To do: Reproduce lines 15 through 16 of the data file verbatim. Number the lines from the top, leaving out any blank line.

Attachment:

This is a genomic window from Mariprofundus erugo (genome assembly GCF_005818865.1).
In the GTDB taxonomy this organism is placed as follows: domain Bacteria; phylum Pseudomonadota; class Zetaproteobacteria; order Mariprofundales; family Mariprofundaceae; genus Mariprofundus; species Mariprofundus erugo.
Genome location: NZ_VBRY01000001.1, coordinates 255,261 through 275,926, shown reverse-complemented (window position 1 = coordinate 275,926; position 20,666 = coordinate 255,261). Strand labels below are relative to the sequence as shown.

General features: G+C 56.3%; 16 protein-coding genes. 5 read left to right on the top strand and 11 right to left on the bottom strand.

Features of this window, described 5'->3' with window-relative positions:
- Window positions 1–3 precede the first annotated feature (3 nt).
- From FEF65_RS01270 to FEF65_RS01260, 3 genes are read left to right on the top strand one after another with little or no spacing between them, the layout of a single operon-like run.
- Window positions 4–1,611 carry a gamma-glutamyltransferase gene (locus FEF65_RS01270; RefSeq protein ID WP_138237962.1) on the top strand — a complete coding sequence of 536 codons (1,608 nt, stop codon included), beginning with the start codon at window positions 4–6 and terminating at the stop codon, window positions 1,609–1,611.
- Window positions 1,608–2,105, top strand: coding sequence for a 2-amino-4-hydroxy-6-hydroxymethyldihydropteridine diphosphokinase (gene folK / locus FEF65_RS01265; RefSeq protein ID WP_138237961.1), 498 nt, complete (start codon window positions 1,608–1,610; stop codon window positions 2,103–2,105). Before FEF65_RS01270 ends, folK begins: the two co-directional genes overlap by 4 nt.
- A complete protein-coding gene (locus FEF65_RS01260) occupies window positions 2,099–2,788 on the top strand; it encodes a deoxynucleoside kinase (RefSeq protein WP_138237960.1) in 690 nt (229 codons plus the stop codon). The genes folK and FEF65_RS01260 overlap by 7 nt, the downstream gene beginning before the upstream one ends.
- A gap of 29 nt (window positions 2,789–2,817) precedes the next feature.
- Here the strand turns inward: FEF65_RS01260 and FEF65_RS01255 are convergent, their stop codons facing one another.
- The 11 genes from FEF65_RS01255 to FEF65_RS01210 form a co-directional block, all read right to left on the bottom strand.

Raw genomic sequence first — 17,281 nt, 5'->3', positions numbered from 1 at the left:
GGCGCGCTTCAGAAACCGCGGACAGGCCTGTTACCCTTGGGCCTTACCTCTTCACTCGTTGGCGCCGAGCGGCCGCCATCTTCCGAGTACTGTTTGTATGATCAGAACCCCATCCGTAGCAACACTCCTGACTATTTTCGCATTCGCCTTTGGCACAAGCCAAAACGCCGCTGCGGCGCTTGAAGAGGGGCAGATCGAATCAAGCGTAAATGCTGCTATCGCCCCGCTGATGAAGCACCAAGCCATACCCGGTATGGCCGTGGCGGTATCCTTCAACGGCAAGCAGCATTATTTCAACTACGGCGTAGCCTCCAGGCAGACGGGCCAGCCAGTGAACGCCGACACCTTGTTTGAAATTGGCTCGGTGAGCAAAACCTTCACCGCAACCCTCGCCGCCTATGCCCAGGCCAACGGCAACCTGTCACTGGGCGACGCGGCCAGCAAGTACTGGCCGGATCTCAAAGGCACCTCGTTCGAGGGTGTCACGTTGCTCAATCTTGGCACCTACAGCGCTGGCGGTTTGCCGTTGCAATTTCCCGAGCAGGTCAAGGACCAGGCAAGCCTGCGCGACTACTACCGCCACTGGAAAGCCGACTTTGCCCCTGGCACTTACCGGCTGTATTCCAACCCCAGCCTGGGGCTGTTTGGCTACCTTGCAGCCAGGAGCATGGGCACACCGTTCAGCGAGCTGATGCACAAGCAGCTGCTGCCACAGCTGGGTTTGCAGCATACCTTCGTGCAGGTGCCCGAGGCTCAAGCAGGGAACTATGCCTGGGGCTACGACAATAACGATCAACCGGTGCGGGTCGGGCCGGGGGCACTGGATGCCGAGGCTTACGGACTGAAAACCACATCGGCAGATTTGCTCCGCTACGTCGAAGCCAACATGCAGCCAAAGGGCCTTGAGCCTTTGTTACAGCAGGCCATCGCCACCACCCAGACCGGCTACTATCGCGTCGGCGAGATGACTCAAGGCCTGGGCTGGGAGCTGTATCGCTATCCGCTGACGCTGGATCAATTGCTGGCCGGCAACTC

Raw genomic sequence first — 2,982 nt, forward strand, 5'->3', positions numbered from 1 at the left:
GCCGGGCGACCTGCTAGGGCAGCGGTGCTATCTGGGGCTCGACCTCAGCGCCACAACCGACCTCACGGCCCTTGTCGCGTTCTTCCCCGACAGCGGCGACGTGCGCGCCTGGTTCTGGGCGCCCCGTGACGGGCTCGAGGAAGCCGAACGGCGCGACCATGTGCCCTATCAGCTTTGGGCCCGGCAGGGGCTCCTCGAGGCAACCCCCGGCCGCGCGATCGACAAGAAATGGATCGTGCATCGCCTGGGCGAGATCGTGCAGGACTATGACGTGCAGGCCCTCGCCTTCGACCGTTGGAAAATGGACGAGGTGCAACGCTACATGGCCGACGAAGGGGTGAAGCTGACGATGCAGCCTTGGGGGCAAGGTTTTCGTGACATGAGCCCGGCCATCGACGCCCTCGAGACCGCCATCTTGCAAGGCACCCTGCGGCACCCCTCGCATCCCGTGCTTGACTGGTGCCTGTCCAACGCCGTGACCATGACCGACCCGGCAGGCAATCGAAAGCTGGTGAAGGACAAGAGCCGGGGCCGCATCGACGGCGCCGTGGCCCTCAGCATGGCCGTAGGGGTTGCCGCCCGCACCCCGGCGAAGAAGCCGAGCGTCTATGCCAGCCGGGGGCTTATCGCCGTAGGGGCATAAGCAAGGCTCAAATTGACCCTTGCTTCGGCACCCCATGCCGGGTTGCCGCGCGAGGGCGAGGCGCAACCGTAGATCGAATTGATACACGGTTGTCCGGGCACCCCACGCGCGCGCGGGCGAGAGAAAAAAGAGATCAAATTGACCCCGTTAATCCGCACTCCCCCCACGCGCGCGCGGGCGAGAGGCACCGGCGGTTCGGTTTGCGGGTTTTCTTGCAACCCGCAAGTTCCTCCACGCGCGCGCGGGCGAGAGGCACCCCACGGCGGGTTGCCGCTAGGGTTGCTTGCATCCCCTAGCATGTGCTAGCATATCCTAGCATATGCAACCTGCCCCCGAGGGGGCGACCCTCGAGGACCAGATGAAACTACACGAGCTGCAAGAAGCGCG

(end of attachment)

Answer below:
GGCGCGCTTCAGAAACCGCGGACAGGCCTGTTACCCTTGGGCCTTACCTCTTCACTCGTTGGCGCCGAGCGGCCGCCATCTTCCGAGTACTGTTTGTATGATCAGAACCCCATCCGTAGCAACACTCCTGACTATTTTCGCATTCGCCTTTGGCACAAGCCAAAACGCCGCTGCGGCGCTTGAAGAGGGGCAGATCGAATCAAGCGTAAATGCTGCTATCGCCCCGCTGATGAAGCACCAAGCCATACCCGGTATGGCCGTGGCGGTATCCTTCAACGGCAAGCAGCATTATTTCAACTACGGCGTAGCCTCCAGGCAGACGGGCCAGCCAGTGAACGCCGACACCTTGTTTGAAATTGGCTCGGTGAGCAAAACCTTCACCGCAACCCTCGCCGCCTATGCCCAGGCCAACGGCAACCTGTCACTGGGCGACGCGGCCAGCAAGTACTGGCCGGATCTCAAAGGCACCTCGTTCGAGGGTGTCACGTTGCTCAATCTTGGCACCTACAGCGCTGGCGGTTTGCCGTTGCAATTTCCCGAGCAGGTCAAGGACCAGGCAAGCCTGCGCGACTACTACCGCCACTGGAAAGCCGACTTTGCCCCTGGCACTTACCGGCTGTATTCCAACCCCAGCCTGGGGCTGTTTGGCTACCTTGCAGCCAGGAGCATGGGCACACCGTTCAGCGAGCTGATGCACAAGCAGCTGCTGCCACAGCTGGGTTTGCAGCATACCTTCGTGCAGGTGCCCGAGGCTCAAGCAGGGAACTATGCCTGGGGCTACGACAATAACGATCAACCGGTGCGGGTCGGGCCGGGGGCACTGGATGCCGAGGCTTACGGACTGAAAACCACATCGGCAGATTTGCTCCGCTACGTCGAAGCCAACATGCAGCCAAAGGGCCTTGAGCCTTTGTTACAGCAGGCCATCGCCACCACCCAGACCGGCTACTATCGCGTCGGCGAGATGACTCAAGGCCTGGGCTGGGAGCTGTATCGCTATCCGCTGACGCTGGATCAATTGCTGGCCGGCAACTC

Raw genomic sequence first — 2,982 nt, forward strand, 5'->3', positions numbered from 1 at the left: